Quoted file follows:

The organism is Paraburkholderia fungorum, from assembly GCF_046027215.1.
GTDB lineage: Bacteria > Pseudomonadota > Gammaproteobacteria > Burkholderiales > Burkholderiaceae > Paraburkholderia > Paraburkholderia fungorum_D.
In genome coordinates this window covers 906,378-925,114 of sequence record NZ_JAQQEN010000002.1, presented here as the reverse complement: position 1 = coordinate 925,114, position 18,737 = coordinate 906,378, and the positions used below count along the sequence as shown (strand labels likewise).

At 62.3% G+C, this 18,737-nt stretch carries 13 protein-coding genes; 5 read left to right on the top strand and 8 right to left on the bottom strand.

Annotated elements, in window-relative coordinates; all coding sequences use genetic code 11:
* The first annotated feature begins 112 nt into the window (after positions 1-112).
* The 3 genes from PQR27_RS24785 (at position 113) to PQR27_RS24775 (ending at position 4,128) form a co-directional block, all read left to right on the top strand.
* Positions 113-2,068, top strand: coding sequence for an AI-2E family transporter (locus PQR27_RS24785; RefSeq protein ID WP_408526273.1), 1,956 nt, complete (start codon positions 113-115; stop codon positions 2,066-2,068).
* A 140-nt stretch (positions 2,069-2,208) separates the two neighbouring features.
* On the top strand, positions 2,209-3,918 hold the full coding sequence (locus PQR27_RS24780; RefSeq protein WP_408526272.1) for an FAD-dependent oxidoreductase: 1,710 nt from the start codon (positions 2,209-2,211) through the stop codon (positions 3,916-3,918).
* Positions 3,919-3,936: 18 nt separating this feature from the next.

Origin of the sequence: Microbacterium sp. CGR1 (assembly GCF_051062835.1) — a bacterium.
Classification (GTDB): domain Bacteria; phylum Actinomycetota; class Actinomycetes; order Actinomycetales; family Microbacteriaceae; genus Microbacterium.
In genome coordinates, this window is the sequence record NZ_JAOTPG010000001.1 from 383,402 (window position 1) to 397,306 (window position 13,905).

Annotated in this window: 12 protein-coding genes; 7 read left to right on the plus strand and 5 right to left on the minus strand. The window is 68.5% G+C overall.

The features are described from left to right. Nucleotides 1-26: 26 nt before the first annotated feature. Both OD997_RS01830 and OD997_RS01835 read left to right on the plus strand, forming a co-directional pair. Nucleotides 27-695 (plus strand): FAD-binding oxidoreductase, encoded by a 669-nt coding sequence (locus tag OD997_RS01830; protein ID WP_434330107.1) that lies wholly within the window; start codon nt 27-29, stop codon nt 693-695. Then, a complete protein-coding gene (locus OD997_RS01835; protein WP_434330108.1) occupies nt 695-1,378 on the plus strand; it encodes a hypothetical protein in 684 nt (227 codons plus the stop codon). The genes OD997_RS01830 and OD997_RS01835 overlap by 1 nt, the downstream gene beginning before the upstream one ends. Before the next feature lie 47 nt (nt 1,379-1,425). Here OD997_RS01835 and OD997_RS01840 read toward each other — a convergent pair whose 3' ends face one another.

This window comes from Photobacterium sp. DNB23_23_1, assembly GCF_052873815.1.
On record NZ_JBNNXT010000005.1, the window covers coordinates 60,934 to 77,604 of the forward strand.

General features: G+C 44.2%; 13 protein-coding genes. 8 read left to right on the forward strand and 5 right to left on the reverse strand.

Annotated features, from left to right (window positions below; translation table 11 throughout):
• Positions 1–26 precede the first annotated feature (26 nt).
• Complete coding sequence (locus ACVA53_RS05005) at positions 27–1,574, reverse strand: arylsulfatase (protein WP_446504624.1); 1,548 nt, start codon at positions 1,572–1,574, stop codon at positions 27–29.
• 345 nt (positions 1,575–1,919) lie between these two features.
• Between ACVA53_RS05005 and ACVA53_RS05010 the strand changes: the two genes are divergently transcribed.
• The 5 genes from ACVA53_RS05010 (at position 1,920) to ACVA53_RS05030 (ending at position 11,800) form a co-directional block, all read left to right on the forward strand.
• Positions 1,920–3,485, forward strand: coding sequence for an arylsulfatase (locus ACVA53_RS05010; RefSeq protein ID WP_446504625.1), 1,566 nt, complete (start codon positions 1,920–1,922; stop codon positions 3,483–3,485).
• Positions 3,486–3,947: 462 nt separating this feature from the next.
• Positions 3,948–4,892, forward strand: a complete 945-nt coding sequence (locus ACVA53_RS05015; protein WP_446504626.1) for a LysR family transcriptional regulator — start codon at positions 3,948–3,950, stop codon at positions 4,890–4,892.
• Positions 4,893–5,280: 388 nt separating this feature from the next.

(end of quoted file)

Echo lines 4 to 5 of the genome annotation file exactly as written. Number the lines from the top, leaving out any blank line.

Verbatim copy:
At 62.3% G+C, this 18,737-nt stretch carries 13 protein-coding genes; 5 read left to right on the top strand and 8 right to left on the bottom strand.

Annotated elements, in window-relative coordinates; all coding sequences use genetic code 11: